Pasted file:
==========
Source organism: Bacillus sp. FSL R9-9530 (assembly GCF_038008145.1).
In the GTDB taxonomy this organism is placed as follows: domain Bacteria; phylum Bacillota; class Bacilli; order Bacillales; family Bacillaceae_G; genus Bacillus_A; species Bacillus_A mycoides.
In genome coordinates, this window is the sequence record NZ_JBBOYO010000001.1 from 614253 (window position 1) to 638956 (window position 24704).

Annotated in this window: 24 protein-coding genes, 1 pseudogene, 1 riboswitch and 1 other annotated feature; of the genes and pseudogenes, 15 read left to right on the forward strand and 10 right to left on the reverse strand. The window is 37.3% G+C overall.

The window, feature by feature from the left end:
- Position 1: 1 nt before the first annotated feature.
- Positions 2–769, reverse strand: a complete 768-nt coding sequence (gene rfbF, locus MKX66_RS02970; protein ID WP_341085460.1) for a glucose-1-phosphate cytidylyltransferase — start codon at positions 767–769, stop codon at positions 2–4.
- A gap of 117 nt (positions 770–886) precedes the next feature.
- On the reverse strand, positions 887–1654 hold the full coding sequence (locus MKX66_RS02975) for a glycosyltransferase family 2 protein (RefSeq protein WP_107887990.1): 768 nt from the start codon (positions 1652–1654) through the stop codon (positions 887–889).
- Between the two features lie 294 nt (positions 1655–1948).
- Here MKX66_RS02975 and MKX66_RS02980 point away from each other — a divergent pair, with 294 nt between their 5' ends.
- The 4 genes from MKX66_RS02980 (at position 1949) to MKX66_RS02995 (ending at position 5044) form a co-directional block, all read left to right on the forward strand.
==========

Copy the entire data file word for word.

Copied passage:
Source organism: Bacillus sp. FSL R9-9530 (assembly GCF_038008145.1).
In the GTDB taxonomy this organism is placed as follows: domain Bacteria; phylum Bacillota; class Bacilli; order Bacillales; family Bacillaceae_G; genus Bacillus_A; species Bacillus_A mycoides.
In genome coordinates, this window is the sequence record NZ_JBBOYO010000001.1 from 614253 (window position 1) to 638956 (window position 24704).

Annotated in this window: 24 protein-coding genes, 1 pseudogene, 1 riboswitch and 1 other annotated feature; of the genes and pseudogenes, 15 read left to right on the forward strand and 10 right to left on the reverse strand. The window is 37.3% G+C overall.

The window, feature by feature from the left end:
- Position 1: 1 nt before the first annotated feature.
- Positions 2–769, reverse strand: a complete 768-nt coding sequence (gene rfbF, locus MKX66_RS02970; protein ID WP_341085460.1) for a glucose-1-phosphate cytidylyltransferase — start codon at positions 767–769, stop codon at positions 2–4.
- A gap of 117 nt (positions 770–886) precedes the next feature.
- On the reverse strand, positions 887–1654 hold the full coding sequence (locus MKX66_RS02975) for a glycosyltransferase family 2 protein (RefSeq protein WP_107887990.1): 768 nt from the start codon (positions 1652–1654) through the stop codon (positions 887–889).
- Between the two features lie 294 nt (positions 1655–1948).
- Here MKX66_RS02975 and MKX66_RS02980 point away from each other — a divergent pair, with 294 nt between their 5' ends.
- The 4 genes from MKX66_RS02980 (at position 1949) to MKX66_RS02995 (ending at position 5044) form a co-directional block, all read left to right on the forward strand.